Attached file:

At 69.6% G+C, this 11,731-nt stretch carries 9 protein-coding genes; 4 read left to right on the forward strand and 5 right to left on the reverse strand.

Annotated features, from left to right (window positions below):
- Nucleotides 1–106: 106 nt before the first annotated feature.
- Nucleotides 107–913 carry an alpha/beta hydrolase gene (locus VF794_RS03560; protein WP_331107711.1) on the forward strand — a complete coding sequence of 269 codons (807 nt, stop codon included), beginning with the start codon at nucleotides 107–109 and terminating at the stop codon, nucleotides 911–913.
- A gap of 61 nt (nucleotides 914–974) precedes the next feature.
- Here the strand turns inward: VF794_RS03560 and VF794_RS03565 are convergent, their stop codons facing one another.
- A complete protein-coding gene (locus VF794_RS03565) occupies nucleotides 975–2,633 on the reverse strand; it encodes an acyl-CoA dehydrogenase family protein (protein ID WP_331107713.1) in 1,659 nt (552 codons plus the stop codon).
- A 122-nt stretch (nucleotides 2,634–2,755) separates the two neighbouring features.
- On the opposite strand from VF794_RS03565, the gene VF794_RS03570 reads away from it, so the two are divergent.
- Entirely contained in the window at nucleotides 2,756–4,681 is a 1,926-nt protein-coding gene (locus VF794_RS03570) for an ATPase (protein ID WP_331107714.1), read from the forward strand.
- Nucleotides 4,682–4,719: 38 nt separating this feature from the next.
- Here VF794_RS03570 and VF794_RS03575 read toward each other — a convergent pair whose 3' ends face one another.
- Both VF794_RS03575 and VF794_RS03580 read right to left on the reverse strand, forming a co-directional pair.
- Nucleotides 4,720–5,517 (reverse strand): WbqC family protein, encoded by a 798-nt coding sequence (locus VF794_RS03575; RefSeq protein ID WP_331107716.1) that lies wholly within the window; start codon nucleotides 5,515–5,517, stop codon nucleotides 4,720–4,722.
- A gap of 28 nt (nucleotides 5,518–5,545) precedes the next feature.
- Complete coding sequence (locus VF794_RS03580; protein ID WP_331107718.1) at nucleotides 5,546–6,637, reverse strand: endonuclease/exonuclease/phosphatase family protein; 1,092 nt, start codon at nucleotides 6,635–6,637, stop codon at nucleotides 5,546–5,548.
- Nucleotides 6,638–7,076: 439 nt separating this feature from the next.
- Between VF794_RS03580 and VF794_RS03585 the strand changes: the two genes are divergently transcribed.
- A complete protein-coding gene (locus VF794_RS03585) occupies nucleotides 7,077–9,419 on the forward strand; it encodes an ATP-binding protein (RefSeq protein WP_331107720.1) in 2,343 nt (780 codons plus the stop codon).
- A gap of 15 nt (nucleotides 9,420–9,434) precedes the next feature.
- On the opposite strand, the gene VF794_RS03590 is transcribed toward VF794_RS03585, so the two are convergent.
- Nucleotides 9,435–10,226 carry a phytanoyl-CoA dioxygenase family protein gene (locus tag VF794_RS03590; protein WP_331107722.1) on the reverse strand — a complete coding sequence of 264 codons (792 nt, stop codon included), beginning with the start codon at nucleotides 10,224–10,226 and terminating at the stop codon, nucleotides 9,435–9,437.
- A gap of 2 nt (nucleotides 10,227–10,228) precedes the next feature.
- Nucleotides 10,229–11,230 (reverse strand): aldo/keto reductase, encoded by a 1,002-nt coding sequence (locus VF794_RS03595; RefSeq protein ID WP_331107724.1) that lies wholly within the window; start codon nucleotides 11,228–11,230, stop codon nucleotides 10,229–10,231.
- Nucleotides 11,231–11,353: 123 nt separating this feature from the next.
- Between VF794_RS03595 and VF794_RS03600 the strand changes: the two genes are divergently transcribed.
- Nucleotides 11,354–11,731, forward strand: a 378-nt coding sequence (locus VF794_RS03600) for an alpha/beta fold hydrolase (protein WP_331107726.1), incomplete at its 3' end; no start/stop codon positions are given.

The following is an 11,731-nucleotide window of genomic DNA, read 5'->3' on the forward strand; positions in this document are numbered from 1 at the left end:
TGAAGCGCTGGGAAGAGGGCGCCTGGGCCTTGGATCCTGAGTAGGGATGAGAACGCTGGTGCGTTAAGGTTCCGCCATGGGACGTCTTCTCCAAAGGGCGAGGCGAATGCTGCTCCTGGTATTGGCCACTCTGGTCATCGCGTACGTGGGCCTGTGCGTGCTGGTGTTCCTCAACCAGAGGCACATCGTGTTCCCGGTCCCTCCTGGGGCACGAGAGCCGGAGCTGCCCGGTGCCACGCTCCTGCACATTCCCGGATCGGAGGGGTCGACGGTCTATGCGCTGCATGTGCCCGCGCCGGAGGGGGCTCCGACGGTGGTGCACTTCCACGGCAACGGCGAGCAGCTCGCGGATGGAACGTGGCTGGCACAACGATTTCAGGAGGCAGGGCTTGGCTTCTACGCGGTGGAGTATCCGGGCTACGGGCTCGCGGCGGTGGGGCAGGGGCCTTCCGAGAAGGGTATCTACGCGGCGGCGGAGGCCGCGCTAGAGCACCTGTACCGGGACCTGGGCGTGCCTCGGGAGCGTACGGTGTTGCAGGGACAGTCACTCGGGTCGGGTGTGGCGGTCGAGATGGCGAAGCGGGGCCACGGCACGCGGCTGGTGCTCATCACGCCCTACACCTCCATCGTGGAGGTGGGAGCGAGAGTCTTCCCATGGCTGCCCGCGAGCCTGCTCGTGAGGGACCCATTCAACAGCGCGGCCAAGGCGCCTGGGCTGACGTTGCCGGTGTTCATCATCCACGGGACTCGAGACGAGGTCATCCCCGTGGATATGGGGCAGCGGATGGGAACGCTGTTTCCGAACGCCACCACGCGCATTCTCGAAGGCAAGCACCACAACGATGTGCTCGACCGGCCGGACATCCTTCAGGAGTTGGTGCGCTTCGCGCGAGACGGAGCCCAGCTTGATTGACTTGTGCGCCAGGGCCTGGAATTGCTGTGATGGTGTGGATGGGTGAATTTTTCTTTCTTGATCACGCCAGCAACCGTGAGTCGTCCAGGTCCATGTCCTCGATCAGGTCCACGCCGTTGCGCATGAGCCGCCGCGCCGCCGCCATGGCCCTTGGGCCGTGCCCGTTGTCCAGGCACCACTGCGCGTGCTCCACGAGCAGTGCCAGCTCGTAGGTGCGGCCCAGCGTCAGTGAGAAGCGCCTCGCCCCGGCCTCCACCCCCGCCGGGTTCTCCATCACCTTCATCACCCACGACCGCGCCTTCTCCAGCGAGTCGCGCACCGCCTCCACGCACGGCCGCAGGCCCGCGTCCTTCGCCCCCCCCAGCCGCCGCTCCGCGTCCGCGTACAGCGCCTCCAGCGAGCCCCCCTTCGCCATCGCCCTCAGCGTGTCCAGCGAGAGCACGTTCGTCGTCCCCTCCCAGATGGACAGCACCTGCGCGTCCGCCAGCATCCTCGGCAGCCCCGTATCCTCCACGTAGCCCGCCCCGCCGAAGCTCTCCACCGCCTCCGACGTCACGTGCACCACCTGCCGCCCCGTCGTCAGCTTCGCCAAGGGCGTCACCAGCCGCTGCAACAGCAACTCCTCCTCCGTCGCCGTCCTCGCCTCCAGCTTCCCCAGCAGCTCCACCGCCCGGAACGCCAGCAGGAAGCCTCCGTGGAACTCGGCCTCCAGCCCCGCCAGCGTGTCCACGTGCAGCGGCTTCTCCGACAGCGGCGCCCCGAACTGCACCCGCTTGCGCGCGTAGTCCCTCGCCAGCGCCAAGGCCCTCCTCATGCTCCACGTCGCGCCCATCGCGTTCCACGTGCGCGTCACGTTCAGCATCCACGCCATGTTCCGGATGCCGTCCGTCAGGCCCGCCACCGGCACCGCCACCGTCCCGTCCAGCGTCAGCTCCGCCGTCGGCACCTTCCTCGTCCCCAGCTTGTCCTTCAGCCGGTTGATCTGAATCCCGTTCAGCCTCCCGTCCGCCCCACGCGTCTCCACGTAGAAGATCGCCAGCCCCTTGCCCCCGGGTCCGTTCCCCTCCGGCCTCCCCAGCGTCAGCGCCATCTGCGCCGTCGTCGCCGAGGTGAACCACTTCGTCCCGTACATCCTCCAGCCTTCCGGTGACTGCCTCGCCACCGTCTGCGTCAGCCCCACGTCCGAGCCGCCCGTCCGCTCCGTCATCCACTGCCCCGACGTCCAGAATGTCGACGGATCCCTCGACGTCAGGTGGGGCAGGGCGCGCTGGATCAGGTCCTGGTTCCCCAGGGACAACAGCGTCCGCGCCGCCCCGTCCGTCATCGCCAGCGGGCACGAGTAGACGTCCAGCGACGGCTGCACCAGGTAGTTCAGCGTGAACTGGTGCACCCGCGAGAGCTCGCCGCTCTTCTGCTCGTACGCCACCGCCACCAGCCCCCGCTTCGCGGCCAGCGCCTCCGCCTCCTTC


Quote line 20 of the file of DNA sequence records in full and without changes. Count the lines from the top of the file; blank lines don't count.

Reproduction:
- A gap of 15 nt (nucleotides 9,420–9,434) precedes the next feature.